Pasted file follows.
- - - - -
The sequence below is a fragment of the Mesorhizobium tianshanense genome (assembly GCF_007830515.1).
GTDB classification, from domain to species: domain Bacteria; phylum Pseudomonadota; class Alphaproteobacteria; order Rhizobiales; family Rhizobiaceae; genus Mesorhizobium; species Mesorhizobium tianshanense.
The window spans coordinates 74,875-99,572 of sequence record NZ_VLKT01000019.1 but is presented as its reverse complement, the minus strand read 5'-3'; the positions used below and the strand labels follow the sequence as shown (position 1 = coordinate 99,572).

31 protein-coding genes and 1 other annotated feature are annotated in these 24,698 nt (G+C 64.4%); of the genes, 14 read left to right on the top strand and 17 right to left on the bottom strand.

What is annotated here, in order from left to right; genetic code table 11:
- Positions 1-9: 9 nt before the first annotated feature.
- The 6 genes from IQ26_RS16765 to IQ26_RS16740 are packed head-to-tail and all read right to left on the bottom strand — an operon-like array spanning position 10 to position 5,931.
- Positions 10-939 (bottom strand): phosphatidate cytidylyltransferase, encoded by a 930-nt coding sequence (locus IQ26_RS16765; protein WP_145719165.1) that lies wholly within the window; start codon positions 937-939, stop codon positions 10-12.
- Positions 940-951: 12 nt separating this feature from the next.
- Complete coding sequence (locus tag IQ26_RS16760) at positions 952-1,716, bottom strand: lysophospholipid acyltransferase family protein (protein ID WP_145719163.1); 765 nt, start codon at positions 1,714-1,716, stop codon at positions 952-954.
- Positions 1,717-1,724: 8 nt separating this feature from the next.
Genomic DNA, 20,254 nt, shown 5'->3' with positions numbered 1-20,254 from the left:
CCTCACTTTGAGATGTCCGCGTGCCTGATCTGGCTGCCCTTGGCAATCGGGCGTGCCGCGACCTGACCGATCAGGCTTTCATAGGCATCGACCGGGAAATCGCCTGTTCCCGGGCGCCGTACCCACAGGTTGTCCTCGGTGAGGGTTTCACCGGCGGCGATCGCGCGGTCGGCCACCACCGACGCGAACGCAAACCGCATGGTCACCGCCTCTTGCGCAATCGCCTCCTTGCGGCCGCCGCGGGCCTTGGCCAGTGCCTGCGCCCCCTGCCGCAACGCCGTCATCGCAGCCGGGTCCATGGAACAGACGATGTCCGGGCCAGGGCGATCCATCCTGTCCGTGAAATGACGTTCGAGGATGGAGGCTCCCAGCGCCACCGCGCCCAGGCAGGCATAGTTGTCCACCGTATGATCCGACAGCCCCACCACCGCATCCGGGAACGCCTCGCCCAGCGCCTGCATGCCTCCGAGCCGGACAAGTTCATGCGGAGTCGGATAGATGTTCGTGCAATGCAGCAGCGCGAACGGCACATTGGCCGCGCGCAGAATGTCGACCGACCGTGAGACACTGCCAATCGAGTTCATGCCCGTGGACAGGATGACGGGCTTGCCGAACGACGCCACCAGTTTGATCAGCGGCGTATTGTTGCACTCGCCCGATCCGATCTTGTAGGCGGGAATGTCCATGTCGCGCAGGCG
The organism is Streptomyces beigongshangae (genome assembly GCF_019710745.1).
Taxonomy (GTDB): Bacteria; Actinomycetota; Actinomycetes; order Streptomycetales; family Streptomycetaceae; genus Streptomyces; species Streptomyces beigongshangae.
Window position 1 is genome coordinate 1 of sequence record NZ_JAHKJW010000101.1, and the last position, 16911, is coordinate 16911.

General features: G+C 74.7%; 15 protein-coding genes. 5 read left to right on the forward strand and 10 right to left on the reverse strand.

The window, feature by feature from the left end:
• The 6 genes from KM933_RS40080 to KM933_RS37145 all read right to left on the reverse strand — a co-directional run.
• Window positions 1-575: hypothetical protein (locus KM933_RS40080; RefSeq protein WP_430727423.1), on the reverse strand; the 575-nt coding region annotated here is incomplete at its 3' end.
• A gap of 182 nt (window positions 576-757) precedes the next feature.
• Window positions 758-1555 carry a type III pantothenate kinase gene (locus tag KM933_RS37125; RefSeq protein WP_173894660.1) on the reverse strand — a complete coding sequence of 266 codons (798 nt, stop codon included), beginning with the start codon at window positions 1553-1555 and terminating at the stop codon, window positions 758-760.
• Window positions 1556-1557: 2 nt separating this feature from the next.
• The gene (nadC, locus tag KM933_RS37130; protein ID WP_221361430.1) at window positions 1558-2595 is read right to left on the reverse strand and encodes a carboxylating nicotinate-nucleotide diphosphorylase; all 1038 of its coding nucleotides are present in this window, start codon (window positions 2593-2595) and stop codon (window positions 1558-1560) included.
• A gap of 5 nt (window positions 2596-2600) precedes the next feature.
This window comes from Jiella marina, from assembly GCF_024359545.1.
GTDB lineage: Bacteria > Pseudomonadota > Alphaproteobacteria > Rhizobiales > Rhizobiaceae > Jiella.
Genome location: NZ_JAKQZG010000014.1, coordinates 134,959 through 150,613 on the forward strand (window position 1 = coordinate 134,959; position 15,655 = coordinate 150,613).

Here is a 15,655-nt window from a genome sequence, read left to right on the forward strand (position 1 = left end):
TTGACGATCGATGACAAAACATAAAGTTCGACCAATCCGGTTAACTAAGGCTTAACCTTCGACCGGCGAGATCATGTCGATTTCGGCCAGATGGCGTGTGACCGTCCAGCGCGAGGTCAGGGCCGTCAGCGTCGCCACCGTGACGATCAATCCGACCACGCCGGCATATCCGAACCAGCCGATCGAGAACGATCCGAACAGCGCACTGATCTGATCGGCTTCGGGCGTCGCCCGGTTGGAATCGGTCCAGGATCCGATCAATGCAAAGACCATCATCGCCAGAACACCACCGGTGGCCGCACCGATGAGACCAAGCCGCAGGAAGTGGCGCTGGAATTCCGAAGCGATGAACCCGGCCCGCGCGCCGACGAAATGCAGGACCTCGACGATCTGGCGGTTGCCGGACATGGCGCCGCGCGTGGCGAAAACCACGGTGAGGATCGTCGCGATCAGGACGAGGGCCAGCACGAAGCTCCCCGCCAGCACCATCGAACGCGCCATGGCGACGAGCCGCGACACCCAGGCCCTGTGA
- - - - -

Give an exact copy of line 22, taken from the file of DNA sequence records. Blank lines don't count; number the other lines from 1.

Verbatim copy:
• Window positions 758-1555 carry a type III pantothenate kinase gene (locus tag KM933_RS37125; RefSeq protein WP_173894660.1) on the reverse strand — a complete coding sequence of 266 codons (798 nt, stop codon included), beginning with the start codon at window positions 1553-1555 and terminating at the stop codon, window positions 758-760.